Pre-employment drug testing in Ontario is generally not permissible; The Ontario Human Rights Commission (“OHRC’) has stated that: “Since drug testing cannot be shown to actually measure impairment, pre-employment drug testing should not be conducted. It is the OHRC’s view that, in the absence of clear medical research, pre-employment alcohol testing does not appear to predict an employee’s ability to perform the essential requirements of a safety-sensitive position. All it can do is assess impairment before the person is actually on the job. It is therefore difficult to see how an employer could justify pre-employment alcohol testing.”
In order to justify drug testing, an employer must meet the following three-part test:
- The employer has adopted the standard or test for a purpose that is rationally connected to the performance of the job;
- The employer adopted the particular standard or test in an honest and good faith belief that it was necessary to the fulfillment of that legitimate work-related purpose; and
- The standard or test is reasonably necessary to accomplish that legitimate work-related purpose.[i]
As a result, only employees in “safety-sensitive” positions may be tested for drugs. Drug testing should be limited to determining actual impairment of an employee’s ability to perform or fulfill the essential duties or requirements of the job. It should not be directed towards simply identifying the presence of drugs or alcohol in the body. If the testing has no demonstrable relationship to job safety and performance, then it is a violation of the employee’s human rights. Where drug testing will be a valid requirement of the job, the employer should notify job applicants at the time the offer of employment is made.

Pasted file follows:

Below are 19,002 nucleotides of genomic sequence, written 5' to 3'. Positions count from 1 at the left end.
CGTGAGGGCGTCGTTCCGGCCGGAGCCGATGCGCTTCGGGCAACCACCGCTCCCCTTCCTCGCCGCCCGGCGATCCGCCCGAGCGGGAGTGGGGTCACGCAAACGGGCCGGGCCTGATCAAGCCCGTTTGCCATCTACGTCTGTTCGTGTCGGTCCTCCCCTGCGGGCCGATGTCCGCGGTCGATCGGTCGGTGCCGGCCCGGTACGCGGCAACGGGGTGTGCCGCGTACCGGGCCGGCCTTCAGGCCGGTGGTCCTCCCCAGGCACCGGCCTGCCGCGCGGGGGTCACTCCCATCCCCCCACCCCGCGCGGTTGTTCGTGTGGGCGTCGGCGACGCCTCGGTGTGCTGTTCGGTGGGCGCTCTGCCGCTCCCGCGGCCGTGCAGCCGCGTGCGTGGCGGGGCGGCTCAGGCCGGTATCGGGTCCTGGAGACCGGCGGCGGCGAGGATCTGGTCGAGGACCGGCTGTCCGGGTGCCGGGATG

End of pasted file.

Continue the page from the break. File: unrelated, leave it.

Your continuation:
In most circumstances, drug testing is probably not worth the risk of a human rights claim. Even if the employer meets the threshold for drug testing, in the event that the test comes back positive, the employer has accommodation duties. Unless the accommodation would cause undue hardship upon the employer; this duty requires the employer to work together with the employee to permit the employee to work despite having a drug problem, and the employer would have to make attempts to try to facilitate rehabilitation.
Dale & Lessmann LLP is a full service business law firm in Toronto, Ontario, Canada.
Christina J. Wallis is a Partner practising civil litigation with a focus in Employment Law at Dale & Lessmann LLP. To speak to Christina please call 416-369-7832 or email her at email@example.com
Phaydra Falkner is a Corporate and Employment Law Lawyer at Dale & Lessmann LLP. To speak to Phaydra please call 416-369-3812 or send an email to her at firstname.lastname@example.org